A relative's take: Anger and disgust

Tribune staff reporters

Joyce Sojoodi slipped into a crowded hearing room in the Cook County Criminal Courts building Tuesday, determined to look into the faces of the two men accused of killing her parents and five other people in the 1993 Brown's Chicken & Pasta slayings.

"Anger and disgust" were the first feelings to hit her as she watched James Degorski and Juan Luna walk before the bench, said Sojoodi, the youngest daughter of Richard and Lynn Ehlenfeldt, slain owners of the Palatine restaurant.

Degorski and Luna appeared before Circuit Judge Raymond Myles in khaki jail garb, with Degorski displaying a bruised left cheek that authorities say resulted from a scuffle with a jail guard.

Lawyers for the two men and the state argued over whether prosecutors had revealed too many details about the case for there to be a fair trial. The hearing was quick, with the judge delaying until Friday any decision on whether to grant a motion by Luna's lawyer to essentially place a gag order on police and prosecutors to block them from making--and the media from publishing--"highly inflammatory" statements about the case.

Philip Mullane, a supervisor in the public defender's office representing Degorski, called attorney Clarence Burch's motion "draconian," but agreed that the state was out of line in its characterizations of the case and suspects.

He said prosecutors should be held to state Supreme Court rules that bar attorneys from discussing evidence or making comments outside court that go beyond the scope of what has been discussed in court.

Assistant State's Atty. Linas Kelecius denied the accusation, saying the state's comments about Luna and Degorski and its description of the crime fell within state rules.

Myles granted a second motion by Burch to order area television stations to preserve video of a news conference Saturday in which Palatine Police Chief John Koziol said the suspects "have no souls."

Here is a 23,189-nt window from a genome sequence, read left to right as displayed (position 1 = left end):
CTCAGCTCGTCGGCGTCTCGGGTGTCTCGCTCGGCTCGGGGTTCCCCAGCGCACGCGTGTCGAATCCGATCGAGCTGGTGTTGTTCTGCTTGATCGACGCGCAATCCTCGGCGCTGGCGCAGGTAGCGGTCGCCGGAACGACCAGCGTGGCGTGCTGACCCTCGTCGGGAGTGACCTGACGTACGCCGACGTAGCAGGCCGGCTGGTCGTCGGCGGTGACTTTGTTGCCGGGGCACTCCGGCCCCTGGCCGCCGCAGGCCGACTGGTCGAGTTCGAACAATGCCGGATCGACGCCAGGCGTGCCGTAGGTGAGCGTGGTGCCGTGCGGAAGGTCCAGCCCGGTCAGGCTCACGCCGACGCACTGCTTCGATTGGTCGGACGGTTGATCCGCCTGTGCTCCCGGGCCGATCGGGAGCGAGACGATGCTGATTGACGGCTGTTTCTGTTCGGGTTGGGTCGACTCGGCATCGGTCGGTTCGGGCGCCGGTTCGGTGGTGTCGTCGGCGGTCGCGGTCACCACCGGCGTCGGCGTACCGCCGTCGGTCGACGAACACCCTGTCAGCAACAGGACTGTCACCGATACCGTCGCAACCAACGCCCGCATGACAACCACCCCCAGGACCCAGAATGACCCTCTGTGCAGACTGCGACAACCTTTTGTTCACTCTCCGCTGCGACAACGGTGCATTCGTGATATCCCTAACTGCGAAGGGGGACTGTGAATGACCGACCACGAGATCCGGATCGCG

Mullane also asked that his client, allegedly beaten by a jail guard over the weekend, be photographed for the court record.

Mostly, though, the hearing involved procedural haggling, and no new details about the case were disclosed.

Still, for Sojoodi, it was an important day.

"I knew I'd be here for the trial," she said. "I needed to get this experience, to have this, to know what it felt like. And I wanted to see them and see who is being accused of this crime."

In his motion Burch is also requesting that all grand jury transcripts that may become part of the public court record be sealed.

Burch's motion also wants to bar the news media from airing or publishing courthouse photographs of the suspects and witnesses until the case is over.

But outside court, Burch seemed to distance himself from his own motion, saying he is not trying to censor the media but to prevent police and prosecutors from making prejudicial comments about his client.

After the court hearing, Mullane complained that damage to the suspects has already been done.

"The horses are already over the hill," he said. "[Prosecutors and police] accomplished what they wanted to do, which is to prejudice the potential jurors in this case. This is exactly what the [Supreme Court] rules were made to prevent."

Mullane and Burch said that if the state failed to comply with the rules, they may ask for a change of venue.

"If the state continues down this road, they continue at their own peril," Mullane said.

Meanwhile, grand jury testimony continued Tuesday in the alleged beating of Degorski by a corrections officer in a maximum-security tier of Cook County Jail.

In court, cuts and bruises could be seen on the face of Degorski, whose left cheekbone allegedly was broken when he was struck by the guard. Authorities said the officer, who lives in Burbank, had been harassing Degorski about the Brown's case.

The officer, who, according to sheriff's officials, said he struck Degorski only after the suspect lunged at him, has been suspended with pay pending the outcome of the criminal case.

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